The Sanctus from St. Bede’s

While in London I am staying at St. Bede’s in Clapham Park.   The older, Extraordinary Use of the Roman Rite, has been offered for some years.  Occasionally they have a very fine vocal group provide polyphonic music for the Sunday Mass.

It was a fitting way to celebrate the Feast of the Exaltation of the Cross, the first anniversary of Summorum Pontificum coming into effect.

Here is the Sanctus, Consecration and Benedictus

This is from Wm. Byrd’s Mass for Four Voices.

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5 Responses to The Sanctus from St. Bede’s

  1. Gordon says:

    Father Z, if you get the chance, you have to visit Farnborough Abbey. Not too far from London.

  2. I have deleted a comment. I do not permit “anonymous” comments.

  3. Jeff Pinyan says:

    Bear with me…

    The Sanctus-Benedictus (S-B) could be done in two parts (pre-Consecration and post-Consecration) for these two reasons: the Canon was prayed silently, so there were not competing voices; and there was not permitted to be anything else happening at the time of the Consecration. Is that about right? Now, I can see the need for doing it in two parts when a polyphonic version (such as this) is used, due to the sheer length. Was/Is it common to do the S-B in two parts when using a much more brief version?

    Now, could the B. be seen as a “response” or “acclamation” to the act of the Consecration? Now that Jesus has been made present upon the altar (tabernacle notwithstanding), it seems right for us to say “Blessed is He Who comes in the Name of the Lord!”

    This leads me to wonder why the reformed liturgy joined the two parts (S. and B.) as a rule and introduced the “memorial acclamation” into the middle of the Eucharistic Prayer. How beautiful it would be (I think) for the Ordinary Form to have the first part (S.) sung, and then the second part (B.) sung as the Memorial Acclamation. I think the B. is a rather fitting affirmation of the mysterium fidei.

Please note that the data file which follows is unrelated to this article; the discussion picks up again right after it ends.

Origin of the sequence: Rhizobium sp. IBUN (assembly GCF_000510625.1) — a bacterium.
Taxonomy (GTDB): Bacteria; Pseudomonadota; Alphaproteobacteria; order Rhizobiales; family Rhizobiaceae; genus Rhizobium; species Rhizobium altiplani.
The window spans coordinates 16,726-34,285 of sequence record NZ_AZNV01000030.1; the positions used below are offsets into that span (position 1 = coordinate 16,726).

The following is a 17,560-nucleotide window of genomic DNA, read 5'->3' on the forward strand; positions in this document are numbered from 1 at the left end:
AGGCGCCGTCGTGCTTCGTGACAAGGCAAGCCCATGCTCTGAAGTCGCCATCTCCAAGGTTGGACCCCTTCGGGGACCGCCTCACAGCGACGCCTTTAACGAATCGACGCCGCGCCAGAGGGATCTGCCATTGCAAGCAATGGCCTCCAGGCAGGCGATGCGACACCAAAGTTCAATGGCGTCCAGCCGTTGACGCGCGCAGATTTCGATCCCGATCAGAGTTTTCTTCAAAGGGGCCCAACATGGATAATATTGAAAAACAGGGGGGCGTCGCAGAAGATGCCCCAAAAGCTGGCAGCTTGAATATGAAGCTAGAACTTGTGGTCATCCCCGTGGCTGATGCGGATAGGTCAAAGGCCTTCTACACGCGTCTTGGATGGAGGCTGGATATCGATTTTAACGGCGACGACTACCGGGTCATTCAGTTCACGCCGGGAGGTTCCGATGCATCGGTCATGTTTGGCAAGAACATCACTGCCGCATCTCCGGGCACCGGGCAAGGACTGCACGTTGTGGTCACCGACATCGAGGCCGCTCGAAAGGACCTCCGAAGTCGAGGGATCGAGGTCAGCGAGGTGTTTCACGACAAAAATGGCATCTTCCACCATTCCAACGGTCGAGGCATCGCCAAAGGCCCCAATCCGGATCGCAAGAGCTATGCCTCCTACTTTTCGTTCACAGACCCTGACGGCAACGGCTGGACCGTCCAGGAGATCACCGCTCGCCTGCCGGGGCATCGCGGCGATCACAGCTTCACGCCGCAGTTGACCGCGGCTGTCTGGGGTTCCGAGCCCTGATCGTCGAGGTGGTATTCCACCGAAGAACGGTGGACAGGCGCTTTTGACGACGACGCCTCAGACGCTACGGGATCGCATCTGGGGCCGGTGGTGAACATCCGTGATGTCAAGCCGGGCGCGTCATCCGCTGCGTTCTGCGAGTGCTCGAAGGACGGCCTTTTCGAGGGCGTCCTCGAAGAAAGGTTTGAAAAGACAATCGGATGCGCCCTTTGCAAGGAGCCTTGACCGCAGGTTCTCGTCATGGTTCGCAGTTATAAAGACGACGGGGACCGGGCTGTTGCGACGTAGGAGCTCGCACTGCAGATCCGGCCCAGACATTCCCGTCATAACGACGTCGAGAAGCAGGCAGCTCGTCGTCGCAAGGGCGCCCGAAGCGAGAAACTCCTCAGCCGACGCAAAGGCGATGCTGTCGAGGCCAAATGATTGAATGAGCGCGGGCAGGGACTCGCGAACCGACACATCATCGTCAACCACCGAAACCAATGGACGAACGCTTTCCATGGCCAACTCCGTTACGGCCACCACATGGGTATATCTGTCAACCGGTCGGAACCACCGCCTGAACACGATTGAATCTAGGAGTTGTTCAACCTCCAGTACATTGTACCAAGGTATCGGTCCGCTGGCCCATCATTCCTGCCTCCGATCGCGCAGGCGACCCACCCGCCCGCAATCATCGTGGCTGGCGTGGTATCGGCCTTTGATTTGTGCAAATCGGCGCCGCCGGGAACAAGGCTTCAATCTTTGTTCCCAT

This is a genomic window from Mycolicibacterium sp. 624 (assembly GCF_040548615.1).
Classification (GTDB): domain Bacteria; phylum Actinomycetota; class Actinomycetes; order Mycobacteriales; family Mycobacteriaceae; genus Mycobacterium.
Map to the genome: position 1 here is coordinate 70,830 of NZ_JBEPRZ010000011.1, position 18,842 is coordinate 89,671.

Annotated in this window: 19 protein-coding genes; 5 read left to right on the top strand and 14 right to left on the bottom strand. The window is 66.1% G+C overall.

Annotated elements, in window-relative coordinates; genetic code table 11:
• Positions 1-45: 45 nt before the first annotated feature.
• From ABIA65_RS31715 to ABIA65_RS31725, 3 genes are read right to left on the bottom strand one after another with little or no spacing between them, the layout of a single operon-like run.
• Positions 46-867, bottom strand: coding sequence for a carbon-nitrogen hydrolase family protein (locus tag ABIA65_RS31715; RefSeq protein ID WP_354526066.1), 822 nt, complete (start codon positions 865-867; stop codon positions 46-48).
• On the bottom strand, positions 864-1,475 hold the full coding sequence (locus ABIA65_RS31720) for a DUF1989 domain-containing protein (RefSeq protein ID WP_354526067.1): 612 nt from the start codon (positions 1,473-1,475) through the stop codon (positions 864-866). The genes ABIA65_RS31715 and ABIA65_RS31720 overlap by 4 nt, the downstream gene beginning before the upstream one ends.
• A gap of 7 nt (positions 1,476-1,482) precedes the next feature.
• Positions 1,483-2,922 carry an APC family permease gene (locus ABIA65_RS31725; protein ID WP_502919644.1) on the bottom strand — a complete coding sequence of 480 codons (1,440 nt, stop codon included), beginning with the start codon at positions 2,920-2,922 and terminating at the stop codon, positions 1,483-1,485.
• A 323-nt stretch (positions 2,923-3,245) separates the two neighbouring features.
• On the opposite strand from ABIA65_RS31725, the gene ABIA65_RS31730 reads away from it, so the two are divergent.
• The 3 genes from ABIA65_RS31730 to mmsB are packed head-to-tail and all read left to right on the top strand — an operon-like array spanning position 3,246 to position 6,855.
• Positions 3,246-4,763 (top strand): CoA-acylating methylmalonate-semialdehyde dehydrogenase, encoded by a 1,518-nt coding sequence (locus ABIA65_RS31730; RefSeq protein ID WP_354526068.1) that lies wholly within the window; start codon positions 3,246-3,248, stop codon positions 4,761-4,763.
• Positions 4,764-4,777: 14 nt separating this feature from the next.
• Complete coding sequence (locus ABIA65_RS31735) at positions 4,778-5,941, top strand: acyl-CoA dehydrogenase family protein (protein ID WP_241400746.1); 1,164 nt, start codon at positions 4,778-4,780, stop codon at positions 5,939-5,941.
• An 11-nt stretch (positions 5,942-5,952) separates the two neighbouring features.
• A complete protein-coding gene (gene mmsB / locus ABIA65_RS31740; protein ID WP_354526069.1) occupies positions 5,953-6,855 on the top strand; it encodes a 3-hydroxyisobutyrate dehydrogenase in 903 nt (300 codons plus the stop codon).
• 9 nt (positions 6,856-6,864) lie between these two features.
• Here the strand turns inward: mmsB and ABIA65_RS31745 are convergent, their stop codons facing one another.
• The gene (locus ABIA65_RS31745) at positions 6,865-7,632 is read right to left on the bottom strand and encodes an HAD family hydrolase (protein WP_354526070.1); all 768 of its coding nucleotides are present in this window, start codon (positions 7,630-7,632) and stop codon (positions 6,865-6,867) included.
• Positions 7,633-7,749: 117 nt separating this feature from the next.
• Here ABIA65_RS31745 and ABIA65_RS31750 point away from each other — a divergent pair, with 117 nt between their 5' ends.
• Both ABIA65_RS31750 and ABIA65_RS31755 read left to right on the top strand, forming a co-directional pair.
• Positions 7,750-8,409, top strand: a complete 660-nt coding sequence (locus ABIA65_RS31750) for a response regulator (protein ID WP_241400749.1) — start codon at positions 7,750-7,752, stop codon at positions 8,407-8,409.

Of course, this will seem foolish now since the Prayer is said out loud (and so there is not permitted to be music or other singing or talking over it).

    Just my ponderings.

  4. Fred Campbell says:

    There don’t seem to be many people at the Mass. It’s amazing how much “demand” people say there is for EF, but from the Low Masses to the Solemn High Masses that I’ve been to and seen pictures of, the attendance is always low.

  5. Neil Leslie says:

    Thanks for posting this, Father Z. Even though I have never attended a the Extraordinary Form of the Roman Rite, I have gained an appreciation of it, “through the back door,” so to speak, by hearing some of the extraordinary music that was written for this form of the Mass. As it so happens, I just purchased a collection of Byrd’s music recorded by the Tallis Scholars, which includes the Mass for Four Voices. It’s wonderful to hear this music in its proper context, as part of the Holy Sacrifice of the Mass. In a strange way, it’s even more wonderful to hear this music sung by those who are not perhaps professional or concert quality singers but ordinary people who have a sincere desire to praise and worship God by means of this music.